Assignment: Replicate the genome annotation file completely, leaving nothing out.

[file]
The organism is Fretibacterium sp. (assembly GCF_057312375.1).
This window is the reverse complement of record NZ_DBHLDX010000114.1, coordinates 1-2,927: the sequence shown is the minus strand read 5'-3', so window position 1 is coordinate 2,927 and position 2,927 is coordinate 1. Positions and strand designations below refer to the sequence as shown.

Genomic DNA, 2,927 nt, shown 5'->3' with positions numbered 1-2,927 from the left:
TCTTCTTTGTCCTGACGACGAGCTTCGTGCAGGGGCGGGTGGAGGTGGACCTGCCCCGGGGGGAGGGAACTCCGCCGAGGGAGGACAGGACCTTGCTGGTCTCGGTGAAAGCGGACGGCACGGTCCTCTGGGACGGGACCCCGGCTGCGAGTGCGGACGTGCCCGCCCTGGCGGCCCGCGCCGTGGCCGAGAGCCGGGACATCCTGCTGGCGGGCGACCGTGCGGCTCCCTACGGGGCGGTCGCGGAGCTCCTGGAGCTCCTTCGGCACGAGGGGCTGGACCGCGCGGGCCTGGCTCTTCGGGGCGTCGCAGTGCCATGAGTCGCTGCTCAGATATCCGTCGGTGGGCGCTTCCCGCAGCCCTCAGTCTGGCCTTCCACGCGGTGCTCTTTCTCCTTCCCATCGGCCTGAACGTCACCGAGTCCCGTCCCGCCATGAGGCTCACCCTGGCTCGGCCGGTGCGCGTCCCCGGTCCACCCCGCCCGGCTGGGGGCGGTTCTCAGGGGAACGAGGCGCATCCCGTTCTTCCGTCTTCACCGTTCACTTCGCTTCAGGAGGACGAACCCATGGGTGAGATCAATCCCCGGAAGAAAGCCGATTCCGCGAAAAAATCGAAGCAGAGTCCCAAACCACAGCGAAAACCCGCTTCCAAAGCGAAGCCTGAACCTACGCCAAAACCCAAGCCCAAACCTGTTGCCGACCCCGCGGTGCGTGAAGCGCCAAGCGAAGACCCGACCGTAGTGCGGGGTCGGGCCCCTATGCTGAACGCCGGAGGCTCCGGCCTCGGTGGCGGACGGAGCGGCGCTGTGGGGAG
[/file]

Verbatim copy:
The organism is Fretibacterium sp. (assembly GCF_057312375.1).
This window is the reverse complement of record NZ_DBHLDX010000114.1, coordinates 1-2,927: the sequence shown is the minus strand read 5'-3', so window position 1 is coordinate 2,927 and position 2,927 is coordinate 1. Positions and strand designations below refer to the sequence as shown.

Genomic DNA, 2,927 nt, shown 5'->3' with positions numbered 1-2,927 from the left:
TCTTCTTTGTCCTGACGACGAGCTTCGTGCAGGGGCGGGTGGAGGTGGACCTGCCCCGGGGGGAGGGAACTCCGCCGAGGGAGGACAGGACCTTGCTGGTCTCGGTGAAAGCGGACGGCACGGTCCTCTGGGACGGGACCCCGGCTGCGAGTGCGGACGTGCCCGCCCTGGCGGCCCGCGCCGTGGCCGAGAGCCGGGACATCCTGCTGGCGGGCGACCGTGCGGCTCCCTACGGGGCGGTCGCGGAGCTCCTGGAGCTCCTTCGGCACGAGGGGCTGGACCGCGCGGGCCTGGCTCTTCGGGGCGTCGCAGTGCCATGAGTCGCTGCTCAGATATCCGTCGGTGGGCGCTTCCCGCAGCCCTCAGTCTGGCCTTCCACGCGGTGCTCTTTCTCCTTCCCATCGGCCTGAACGTCACCGAGTCCCGTCCCGCCATGAGGCTCACCCTGGCTCGGCCGGTGCGCGTCCCCGGTCCACCCCGCCCGGCTGGGGGCGGTTCTCAGGGGAACGAGGCGCATCCCGTTCTTCCGTCTTCACCGTTCACTTCGCTTCAGGAGGACGAACCCATGGGTGAGATCAATCCCCGGAAGAAAGCCGATTCCGCGAAAAAATCGAAGCAGAGTCCCAAACCACAGCGAAAACCCGCTTCCAAAGCGAAGCCTGAACCTACGCCAAAACCCAAGCCCAAACCTGTTGCCGACCCCGCGGTGCGTGAAGCGCCAAGCGAAGACCCGACCGTAGTGCGGGGTCGGGCCCCTATGCTGAACGCCGGAGGCTCCGGCCTCGGTGGCGGACGGAGCGGCGCTGTGGGGAG